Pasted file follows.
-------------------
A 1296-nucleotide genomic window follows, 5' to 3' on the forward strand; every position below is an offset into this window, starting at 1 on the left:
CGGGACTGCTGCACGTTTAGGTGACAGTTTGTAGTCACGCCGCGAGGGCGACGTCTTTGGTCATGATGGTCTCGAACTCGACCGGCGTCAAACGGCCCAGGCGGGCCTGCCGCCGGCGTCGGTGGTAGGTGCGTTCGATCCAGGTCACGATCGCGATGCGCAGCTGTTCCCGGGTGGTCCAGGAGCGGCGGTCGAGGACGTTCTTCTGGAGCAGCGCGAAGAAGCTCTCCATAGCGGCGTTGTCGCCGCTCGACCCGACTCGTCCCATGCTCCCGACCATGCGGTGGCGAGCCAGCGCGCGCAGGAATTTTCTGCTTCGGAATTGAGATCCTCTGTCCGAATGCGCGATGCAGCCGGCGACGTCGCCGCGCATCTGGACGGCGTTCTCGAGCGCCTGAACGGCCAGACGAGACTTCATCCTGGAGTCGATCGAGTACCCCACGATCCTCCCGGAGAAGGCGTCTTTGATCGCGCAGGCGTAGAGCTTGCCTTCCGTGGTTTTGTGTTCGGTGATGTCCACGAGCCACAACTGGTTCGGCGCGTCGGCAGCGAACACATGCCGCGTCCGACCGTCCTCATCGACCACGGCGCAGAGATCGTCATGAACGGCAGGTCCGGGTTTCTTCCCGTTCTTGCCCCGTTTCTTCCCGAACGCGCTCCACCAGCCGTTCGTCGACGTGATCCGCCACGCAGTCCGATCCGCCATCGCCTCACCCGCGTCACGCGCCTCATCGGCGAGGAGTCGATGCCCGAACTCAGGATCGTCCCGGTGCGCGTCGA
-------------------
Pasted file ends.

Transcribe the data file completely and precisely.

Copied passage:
A 1296-nucleotide genomic window follows, 5' to 3' on the forward strand; every position below is an offset into this window, starting at 1 on the left:
CGGGACTGCTGCACGTTTAGGTGACAGTTTGTAGTCACGCCGCGAGGGCGACGTCTTTGGTCATGATGGTCTCGAACTCGACCGGCGTCAAACGGCCCAGGCGGGCCTGCCGCCGGCGTCGGTGGTAGGTGCGTTCGATCCAGGTCACGATCGCGATGCGCAGCTGTTCCCGGGTGGTCCAGGAGCGGCGGTCGAGGACGTTCTTCTGGAGCAGCGCGAAGAAGCTCTCCATAGCGGCGTTGTCGCCGCTCGACCCGACTCGTCCCATGCTCCCGACCATGCGGTGGCGAGCCAGCGCGCGCAGGAATTTTCTGCTTCGGAATTGAGATCCTCTGTCCGAATGCGCGATGCAGCCGGCGACGTCGCCGCGCATCTGGACGGCGTTCTCGAGCGCCTGAACGGCCAGACGAGACTTCATCCTGGAGTCGATCGAGTACCCCACGATCCTCCCGGAGAAGGCGTCTTTGATCGCGCAGGCGTAGAGCTTGCCTTCCGTGGTTTTGTGTTCGGTGATGTCCACGAGCCACAACTGGTTCGGCGCGTCGGCAGCGAACACATGCCGCGTCCGACCGTCCTCATCGACCACGGCGCAGAGATCGTCATGAACGGCAGGTCCGGGTTTCTTCCCGTTCTTGCCCCGTTTCTTCCCGAACGCGCTCCACCAGCCGTTCGTCGACGTGATCCGCCACGCAGTCCGATCCGCCATCGCCTCACCCGCGTCACGCGCCTCATCGGCGAGGAGTCGATGCCCGAACTCAGGATCGTCCCGGTGCGCGTCGA